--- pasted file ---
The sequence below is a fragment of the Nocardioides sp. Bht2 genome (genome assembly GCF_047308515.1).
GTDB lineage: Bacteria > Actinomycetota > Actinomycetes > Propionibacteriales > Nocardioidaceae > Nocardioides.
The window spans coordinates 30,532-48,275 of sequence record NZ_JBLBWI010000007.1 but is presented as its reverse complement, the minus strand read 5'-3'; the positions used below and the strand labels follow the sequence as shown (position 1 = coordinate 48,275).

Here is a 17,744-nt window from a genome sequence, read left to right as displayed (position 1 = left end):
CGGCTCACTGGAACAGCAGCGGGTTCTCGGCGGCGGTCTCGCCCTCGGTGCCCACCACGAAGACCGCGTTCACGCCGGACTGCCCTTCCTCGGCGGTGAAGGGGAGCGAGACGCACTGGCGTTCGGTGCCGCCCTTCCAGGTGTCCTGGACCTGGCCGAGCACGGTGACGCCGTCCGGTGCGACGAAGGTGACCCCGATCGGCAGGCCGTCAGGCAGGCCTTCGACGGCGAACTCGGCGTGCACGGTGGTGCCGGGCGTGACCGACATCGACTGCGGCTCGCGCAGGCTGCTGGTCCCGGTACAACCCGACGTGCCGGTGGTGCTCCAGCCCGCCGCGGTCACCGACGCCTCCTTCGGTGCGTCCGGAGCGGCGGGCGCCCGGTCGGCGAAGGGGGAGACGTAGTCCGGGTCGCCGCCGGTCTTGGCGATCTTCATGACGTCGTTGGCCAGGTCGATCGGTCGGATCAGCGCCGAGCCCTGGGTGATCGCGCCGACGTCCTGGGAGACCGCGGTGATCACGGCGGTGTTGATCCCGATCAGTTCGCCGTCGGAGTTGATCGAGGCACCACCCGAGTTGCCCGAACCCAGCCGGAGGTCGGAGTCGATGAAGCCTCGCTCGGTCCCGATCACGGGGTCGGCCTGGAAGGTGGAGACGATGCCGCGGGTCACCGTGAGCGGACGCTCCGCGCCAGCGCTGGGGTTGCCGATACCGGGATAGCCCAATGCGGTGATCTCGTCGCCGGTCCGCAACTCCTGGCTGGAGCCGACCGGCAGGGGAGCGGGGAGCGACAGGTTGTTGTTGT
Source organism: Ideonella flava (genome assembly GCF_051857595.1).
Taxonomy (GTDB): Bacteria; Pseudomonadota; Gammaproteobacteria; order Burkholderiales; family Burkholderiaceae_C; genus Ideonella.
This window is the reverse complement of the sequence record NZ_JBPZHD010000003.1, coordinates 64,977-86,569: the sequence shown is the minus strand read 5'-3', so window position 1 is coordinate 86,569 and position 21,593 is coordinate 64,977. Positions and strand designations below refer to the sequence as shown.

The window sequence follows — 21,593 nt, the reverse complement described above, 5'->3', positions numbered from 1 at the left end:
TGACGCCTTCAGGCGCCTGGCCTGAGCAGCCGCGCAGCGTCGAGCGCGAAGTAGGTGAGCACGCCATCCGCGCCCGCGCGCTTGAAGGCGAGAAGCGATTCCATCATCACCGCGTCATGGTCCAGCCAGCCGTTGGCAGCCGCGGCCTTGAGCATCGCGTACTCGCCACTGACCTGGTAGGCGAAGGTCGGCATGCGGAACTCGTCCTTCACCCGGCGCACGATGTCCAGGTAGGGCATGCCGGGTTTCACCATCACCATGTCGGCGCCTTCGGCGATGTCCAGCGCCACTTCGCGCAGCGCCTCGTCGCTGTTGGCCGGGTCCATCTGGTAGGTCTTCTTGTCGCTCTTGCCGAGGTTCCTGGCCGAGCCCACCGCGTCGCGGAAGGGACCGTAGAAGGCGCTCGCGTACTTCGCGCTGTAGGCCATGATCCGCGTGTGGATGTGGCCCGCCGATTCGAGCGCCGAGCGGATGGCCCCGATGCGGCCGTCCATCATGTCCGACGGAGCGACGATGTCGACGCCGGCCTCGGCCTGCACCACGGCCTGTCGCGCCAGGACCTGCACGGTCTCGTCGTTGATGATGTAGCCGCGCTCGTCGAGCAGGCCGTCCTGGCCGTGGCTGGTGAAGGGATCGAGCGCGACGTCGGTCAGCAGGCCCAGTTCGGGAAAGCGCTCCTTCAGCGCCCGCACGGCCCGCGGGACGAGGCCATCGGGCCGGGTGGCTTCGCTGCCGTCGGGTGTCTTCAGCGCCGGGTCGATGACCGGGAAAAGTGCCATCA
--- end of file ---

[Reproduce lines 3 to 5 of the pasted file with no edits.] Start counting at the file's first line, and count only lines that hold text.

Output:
The window spans coordinates 30,532-48,275 of sequence record NZ_JBLBWI010000007.1 but is presented as its reverse complement, the minus strand read 5'-3'; the positions used below and the strand labels follow the sequence as shown (position 1 = coordinate 48,275).

Here is a 17,744-nt window from a genome sequence, read left to right as displayed (position 1 = left end):
CGGCTCACTGGAACAGCAGCGGGTTCTCGGCGGCGGTCTCGCCCTCGGTGCCCACCACGAAGACCGCGTTCACGCCGGACTGCCCTTCCTCGGCGGTGAAGGGGAGCGAGACGCACTGGCGTTCGGTGCCGCCCTTCCAGGTGTCCTGGACCTGGCCGAGCACGGTGACGCCGTCCGGTGCGACGAAGGTGACCCCGATCGGCAGGCCGTCAGGCAGGCCTTCGACGGCGAACTCGGCGTGCACGGTGGTGCCGGGCGTGACCGACATCGACTGCGGCTCGCGCAGGCTGCTGGTCCCGGTACAACCCGACGTGCCGGTGGTGCTCCAGCCCGCCGCGGTCACCGACGCCTCCTTCGGTGCGTCCGGAGCGGCGGGCGCCCGGTCGGCGAAGGGGGAGACGTAGTCCGGGTCGCCGCCGGTCTTGGCGATCTTCATGACGTCGTTGGCCAGGTCGATCGGTCGGATCAGCGCCGAGCCCTGGGTGATCGCGCCGACGTCCTGGGAGACCGCGGTGATCACGGCGGTGTTGATCCCGATCAGTTCGCCGTCGGAGTTGATCGAGGCACCACCCGAGTTGCCCGAACCCAGCCGGAGGTCGGAGTCGATGAAGCCTCGCTCGGTCCCGATCACGGGGTCGGCCTGGAAGGTGGAGACGATGCCGCGGGTCACCGTGAGCGGACGCTCCGCGCCAGCGCTGGGGTTGCCGATACCGGGATAGCCCAATGCGGTGATCTCGTCGCCGGTCCGCAACTCCTGGCTGGAGCCGACCGGCAGGGGAGCGGGGAGCGACAGGTTGTTGTTGT